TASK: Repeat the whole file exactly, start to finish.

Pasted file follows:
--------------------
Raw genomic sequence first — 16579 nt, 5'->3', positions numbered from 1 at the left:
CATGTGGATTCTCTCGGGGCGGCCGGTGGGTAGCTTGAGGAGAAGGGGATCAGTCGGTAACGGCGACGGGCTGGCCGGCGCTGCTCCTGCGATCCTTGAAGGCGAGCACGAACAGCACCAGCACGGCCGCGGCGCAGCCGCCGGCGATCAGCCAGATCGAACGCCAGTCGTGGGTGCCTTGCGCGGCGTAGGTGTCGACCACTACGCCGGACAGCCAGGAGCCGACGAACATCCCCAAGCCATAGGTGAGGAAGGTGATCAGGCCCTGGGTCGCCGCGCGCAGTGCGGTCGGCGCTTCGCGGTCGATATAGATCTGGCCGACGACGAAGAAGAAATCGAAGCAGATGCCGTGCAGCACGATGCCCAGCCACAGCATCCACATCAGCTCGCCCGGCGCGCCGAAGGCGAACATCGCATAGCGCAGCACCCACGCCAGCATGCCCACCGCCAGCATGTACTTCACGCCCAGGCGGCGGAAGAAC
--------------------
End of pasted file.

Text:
Raw genomic sequence first — 16579 nt, 5'->3', positions numbered from 1 at the left:
CATGTGGATTCTCTCGGGGCGGCCGGTGGGTAGCTTGAGGAGAAGGGGATCAGTCGGTAACGGCGACGGGCTGGCCGGCGCTGCTCCTGCGATCCTTGAAGGCGAGCACGAACAGCACCAGCACGGCCGCGGCGCAGCCGCCGGCGATCAGCCAGATCGAACGCCAGTCGTGGGTGCCTTGCGCGGCGTAGGTGTCGACCACTACGCCGGACAGCCAGGAGCCGACGAACATCCCCAAGCCATAGGTGAGGAAGGTGATCAGGCCCTGGGTCGCCGCGCGCAGTGCGGTCGGCGCTTCGCGGTCGATATAGATCTGGCCGACGACGAAGAAGAAATCGAAGCAGATGCCGTGCAGCACGATGCCCAGCCACAGCATCCACATCAGCTCGCCCGGCGCGCCGAAGGCGAACATCGCATAGCGCAGCACCCACGCCAGCATGCCCACCGCCAGCATGTACTTCACGCCCAGGCGGCGGAAGAAC